Op-EdOpinion

MABSON: Eric Garner, Earth Day and the EPA at 50

Eric Garner, Earth Day and the U.S. Environmental Protection Agency (EPA) share common bonds. Each was born in 1970. Each is an example of how the power of pollution can destroy our environment, endanger public health, dirty our air or kill African Americans. Each marked 50 years last year, except Eric Garner.

When Eric Garner, face down in a chokehold, pleaded, “I can’t breathe,” 11 times to the police, they ignored him. But Black communities heard him. Almost five years after his death, the doctor who performed Garner’s autopsy testified that the police choked him with a force that triggered a “lethal cascade” of events resulting in a fatal asthma attack. Eric Garner suffered from chronic asthma, a disease which African-Americans are nearly three times as likely to die of than whites.

Earth Day now 50 necessitates a closer look at the air we breathe. The air may be cleaner than it was fifty years ago, but it’s still not clean enough in all communities. In too many African American communities, the air breathed is polluted. With COVID-19, the world is finally seeing what our communities have been saying forever: the combination of deep-rooted environmental injustices, bad public health policies, and pollution are deadly to Black lives. According to preliminary tracking data compiled by some cities, Blacks in the U.S. are dying from COVID-19 at dis-proportionately higher rates than other populations.

People who contracted COVID-19 and live in areas with high levels of air pollution before the pandemic are more likely to die from the virus than those living in less polluted areas. A study points out that this could be connected to long-term exposure to air pollution based on living near polluting coal plants, refineries and other places emitting fine particulate matter – the tiny pollution particles linked to lung disease, heart disease, and premature death. Blacks are exposed to 1.54 times more of this form of pollution than the population at large. There is little to celebrate.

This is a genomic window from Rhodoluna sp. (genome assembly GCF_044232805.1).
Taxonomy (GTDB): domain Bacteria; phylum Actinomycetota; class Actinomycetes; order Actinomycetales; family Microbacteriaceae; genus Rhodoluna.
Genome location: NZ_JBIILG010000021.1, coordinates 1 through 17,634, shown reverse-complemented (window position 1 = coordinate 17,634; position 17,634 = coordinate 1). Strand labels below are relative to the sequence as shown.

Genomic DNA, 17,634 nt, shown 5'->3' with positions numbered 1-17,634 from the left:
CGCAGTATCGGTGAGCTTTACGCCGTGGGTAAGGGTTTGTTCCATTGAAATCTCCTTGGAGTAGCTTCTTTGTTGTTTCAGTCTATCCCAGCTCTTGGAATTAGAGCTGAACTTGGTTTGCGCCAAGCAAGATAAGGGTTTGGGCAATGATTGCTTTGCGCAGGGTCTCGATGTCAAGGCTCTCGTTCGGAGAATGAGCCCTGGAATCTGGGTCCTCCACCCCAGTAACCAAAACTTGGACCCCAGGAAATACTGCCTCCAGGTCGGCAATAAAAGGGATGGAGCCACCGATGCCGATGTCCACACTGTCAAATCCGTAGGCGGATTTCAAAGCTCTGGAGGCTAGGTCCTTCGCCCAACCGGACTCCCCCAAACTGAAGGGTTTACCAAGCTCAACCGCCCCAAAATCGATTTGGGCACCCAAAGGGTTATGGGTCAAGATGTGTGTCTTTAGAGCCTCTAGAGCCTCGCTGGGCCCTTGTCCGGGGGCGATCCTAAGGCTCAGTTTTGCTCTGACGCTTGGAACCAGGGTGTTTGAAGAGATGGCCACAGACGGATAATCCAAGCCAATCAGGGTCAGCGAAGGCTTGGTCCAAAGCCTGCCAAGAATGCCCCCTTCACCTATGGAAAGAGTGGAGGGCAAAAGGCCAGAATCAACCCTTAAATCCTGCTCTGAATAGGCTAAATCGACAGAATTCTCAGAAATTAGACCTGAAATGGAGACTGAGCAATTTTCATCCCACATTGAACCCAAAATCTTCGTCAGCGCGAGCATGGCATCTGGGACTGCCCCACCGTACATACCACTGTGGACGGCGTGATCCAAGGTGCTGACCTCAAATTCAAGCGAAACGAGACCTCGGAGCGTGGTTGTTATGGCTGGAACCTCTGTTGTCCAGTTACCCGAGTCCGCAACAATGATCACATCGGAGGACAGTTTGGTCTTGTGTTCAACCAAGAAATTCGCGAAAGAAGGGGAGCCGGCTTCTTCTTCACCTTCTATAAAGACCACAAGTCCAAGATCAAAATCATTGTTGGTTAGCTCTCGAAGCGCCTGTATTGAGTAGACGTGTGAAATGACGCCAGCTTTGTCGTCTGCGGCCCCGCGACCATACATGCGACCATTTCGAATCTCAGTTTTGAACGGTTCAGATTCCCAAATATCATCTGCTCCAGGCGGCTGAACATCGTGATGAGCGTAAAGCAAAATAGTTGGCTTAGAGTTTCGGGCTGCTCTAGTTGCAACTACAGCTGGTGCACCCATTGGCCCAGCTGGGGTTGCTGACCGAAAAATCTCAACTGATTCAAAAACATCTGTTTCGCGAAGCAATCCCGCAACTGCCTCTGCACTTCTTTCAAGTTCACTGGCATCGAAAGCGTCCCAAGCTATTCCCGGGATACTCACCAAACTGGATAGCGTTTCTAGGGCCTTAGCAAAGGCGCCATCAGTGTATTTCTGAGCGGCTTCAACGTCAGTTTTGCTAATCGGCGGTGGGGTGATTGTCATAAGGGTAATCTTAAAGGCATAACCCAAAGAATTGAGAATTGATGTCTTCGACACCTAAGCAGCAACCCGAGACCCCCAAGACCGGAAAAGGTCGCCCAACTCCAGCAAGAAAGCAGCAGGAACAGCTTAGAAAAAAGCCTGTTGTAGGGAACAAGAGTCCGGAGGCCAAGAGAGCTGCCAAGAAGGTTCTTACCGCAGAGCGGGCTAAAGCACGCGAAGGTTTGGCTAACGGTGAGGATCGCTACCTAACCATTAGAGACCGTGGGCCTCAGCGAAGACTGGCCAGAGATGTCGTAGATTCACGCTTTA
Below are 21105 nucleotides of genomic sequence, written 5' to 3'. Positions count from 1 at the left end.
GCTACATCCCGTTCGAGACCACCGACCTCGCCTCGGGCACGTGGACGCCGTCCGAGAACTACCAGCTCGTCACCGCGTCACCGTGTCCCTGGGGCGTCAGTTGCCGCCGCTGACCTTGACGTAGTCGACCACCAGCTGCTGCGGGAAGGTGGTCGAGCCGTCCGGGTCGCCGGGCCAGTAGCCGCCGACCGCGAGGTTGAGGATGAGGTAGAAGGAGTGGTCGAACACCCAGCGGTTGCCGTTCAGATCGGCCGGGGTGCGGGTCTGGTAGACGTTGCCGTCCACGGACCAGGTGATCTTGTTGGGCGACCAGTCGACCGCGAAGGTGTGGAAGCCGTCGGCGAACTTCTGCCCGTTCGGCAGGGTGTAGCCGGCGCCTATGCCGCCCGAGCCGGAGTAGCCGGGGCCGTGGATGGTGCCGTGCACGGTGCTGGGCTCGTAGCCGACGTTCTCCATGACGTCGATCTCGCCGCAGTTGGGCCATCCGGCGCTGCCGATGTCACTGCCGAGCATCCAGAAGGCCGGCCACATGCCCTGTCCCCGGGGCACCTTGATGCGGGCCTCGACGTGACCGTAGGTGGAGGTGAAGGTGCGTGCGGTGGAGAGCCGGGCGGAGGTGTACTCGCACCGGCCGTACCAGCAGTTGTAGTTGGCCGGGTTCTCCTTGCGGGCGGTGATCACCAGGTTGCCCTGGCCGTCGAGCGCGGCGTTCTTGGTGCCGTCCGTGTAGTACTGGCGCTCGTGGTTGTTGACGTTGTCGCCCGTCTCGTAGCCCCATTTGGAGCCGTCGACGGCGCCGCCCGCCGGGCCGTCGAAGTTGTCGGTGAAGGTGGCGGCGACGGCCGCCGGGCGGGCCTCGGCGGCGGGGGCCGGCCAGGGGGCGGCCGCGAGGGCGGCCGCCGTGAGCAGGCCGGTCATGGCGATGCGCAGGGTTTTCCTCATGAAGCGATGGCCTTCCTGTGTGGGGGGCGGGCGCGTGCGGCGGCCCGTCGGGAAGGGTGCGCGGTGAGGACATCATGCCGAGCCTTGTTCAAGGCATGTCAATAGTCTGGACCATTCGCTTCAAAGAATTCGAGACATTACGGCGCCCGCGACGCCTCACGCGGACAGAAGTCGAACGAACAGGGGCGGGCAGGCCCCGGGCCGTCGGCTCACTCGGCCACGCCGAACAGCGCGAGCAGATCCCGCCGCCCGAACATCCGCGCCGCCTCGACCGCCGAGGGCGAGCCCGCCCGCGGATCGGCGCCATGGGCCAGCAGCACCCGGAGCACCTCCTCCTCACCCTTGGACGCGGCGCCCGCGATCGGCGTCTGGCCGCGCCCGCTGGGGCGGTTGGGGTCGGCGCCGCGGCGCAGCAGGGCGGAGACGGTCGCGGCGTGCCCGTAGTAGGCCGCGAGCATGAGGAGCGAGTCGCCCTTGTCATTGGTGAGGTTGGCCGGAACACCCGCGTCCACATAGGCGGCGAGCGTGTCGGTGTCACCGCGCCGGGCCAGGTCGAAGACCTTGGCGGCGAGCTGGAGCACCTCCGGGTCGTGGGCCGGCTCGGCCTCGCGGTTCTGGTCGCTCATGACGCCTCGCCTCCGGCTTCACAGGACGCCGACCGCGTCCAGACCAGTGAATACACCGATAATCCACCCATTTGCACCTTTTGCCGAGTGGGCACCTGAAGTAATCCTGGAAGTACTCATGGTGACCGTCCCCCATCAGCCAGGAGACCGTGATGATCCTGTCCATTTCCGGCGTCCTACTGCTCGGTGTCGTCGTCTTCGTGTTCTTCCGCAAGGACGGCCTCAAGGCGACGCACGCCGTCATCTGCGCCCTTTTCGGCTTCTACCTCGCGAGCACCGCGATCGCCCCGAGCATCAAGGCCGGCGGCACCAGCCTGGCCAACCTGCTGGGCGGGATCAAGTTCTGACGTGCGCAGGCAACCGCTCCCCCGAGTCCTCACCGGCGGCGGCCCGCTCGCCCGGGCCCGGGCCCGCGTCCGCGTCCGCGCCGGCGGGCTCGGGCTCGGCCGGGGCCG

In fact, one rural town in the center of “Cancer Alley” has the highest per capita COVID-19 death rate in the country. Residents of St. John the Baptist, a majority Black parish just 30 miles from New Orleans, La., have been calling for the shutdown of a massive petrochemical facility that has been polluting the air at unsafe levels for decades. Local activists are sounding the alarm and link the high COVID-19 related deaths to autoimmune diseases and respiratory ailments associated with exposure to the pollution.

Under the Trump administration and then-EPA Administrator Andrew Wheeler, a former coal lobbyist, climate change was denied, science and evidence-based facts were ignored, and polluters had free rein to pollute. While medical professionals focus on treating COVID-19 patients and the sick fight for their lives, the administration is focused on dismantling clean air protections and weakening pollution standards desperately needed to protect health during and after this pandemic.

During the pandemic, the Trump administration announced a polluters’ wish list of rollbacks that will increase air pollution and harm public health. EPA suspended policy enforcement actions – allowing big corporations to pollute at will. Standards for cars and trucks have been weakened despite EPA indications that doing so would increase premature deaths from air pollution. Protections from mercury, soot and arsenic pollution from power plants have also been undermined. Wheeler ignored advice from his EPA staff and outside scientists and decided not to change the current federal air quality standards, which inadequately protects public health from fine particle pollution from burning fossil fuels.

I’m an activist scientist. Science matters. It is the key to help improve health, find cures for diseases, and save lives. As a scientist, I believe in facts over fiction and research over rumors. I also believe in putting my scientific knowledge and environmental activism to work addressing environmental injustices, fighting for clean water in Flint, highlighting social determinants rooted in American racism, and advocating for just environmental policies.

These are challenging times. To move forward, we need to join the Congressional Black Caucus and others in demanding that the Biden administration require that federal agencies track and report race-specific data around COVID-19. Race-specific data collected is crucial to provide transparency and understanding of the coronavirus pandemic’s impact on African Americans. The data can be used to address underlying health disparities and develop solutions.

Eric Garner didn’t celebrate 50, but to honor his life, do what communities did when he died. Communities came together using “I can’t breathe” as the protest cry against police brutality. With social distancing, we can come together through social media. We can use “I can’t breathe” as the protest cry for environmental brutality. We can use our voices, our fight, and our resilience to reduce pollution, increase environmental justice, and live healthier futures.

Michelle Mabson is a social justice activist and health scientist based in Washington, D.C. As an activist, Michelle serves as the co-founder and chief advocacy officer for Black Millennials 4 Flint (BM4F) the nation’s first and only grassroots environmental justice and civil rights organization fighting to eradicate lead across black and brown communities.

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